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Aesop's Fables: Caxton (1484)

1.20. Of the swalowe / and other byrdes
(Perry 39)

He that byleueth not good counceyll / may not fayll to be euylle counceylled / wherof Esope reherceth to vs suche a fable / of a plowgh man / whiche sowed lynseed / & the swalowe seyng that of the same lynseed men myght make nettes and gynnes / wente and sayd to alle other byrdes / Come with me ye al & lete vs plucke vp al this / For yf we leue hit growe / the labourer shal mowe make therof gynnes and nettes for to take vs al / Alle the byrdes dispraysed his counceyl / And thenne as the swalowe sawe this / he wente and herberowed her in the plough mans hows / And whanne the flaxe was growen and pulled vp / the labourer made grynnes and nettes to take byrdes / wherwith he took euery day many other byrdes / and brought them in to his hows / to the whiche byrdes the swalowe thenne sayd / I told yow wel / what that shold happe therof / wherfore men ought not to disprayse good counceylle /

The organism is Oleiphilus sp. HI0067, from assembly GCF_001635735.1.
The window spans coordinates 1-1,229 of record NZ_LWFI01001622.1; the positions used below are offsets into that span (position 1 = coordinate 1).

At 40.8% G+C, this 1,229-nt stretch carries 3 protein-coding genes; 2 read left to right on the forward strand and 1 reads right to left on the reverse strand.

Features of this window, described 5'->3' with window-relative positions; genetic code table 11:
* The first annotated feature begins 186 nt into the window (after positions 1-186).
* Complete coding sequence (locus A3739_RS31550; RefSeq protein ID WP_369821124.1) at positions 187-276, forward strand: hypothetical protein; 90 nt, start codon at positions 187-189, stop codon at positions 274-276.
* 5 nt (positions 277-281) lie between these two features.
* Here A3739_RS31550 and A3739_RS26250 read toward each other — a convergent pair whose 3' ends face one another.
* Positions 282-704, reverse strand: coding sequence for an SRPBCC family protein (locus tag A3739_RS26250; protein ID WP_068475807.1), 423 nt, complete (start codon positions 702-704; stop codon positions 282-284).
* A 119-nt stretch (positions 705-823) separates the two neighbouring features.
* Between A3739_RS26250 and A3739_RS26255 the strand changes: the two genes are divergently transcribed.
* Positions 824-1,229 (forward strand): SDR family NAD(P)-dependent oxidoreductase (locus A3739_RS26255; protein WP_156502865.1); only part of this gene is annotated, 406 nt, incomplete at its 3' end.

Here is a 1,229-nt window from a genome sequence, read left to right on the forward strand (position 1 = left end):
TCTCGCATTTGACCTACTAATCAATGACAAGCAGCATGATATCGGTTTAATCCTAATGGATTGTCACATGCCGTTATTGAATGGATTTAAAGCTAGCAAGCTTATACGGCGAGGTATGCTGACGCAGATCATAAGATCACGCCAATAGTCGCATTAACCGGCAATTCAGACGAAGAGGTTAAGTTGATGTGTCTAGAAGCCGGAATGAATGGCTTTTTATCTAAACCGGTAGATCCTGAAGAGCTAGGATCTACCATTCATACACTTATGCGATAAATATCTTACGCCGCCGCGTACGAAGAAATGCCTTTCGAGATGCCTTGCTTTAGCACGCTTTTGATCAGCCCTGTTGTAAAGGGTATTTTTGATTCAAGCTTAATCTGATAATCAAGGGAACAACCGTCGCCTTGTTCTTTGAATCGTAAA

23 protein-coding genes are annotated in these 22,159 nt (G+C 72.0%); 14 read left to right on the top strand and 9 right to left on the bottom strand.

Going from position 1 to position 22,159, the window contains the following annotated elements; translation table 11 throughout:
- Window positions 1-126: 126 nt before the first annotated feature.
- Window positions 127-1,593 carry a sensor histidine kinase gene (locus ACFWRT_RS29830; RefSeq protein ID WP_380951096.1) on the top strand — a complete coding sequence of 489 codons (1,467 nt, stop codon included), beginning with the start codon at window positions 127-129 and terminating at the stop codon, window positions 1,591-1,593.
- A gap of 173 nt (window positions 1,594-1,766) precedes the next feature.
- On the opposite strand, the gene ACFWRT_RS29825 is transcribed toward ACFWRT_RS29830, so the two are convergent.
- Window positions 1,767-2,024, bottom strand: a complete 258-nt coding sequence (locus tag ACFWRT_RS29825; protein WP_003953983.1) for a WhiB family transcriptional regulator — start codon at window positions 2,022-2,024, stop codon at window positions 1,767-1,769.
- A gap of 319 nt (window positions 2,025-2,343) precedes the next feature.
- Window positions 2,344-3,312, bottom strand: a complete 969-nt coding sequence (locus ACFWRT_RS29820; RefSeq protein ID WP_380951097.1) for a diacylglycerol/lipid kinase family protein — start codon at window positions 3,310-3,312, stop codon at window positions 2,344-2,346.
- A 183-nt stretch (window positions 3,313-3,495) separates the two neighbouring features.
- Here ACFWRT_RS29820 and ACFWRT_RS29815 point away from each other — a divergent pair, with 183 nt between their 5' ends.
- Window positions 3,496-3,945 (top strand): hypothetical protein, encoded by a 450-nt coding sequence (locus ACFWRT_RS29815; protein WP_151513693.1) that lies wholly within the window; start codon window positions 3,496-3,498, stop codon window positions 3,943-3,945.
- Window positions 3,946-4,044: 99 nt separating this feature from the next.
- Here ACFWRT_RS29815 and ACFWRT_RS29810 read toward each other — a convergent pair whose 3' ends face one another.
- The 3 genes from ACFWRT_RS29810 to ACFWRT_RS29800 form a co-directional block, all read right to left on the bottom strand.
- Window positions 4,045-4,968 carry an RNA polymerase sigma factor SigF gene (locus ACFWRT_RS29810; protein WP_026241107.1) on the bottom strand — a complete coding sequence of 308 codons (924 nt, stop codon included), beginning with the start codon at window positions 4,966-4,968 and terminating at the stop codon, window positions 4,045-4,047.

For he that is euyl aduysed and not wel counceyled shalle haue moche payne

Caxton published his edition of Aesop's fables in 1484. There are modern reprints by Joseph Jacobs (D. Nutt: London, 1889) and more recently by Robert Lenaghan (Harvard University Press: Cambridge, 1967). Lenaghan's edition is available at amazon.com.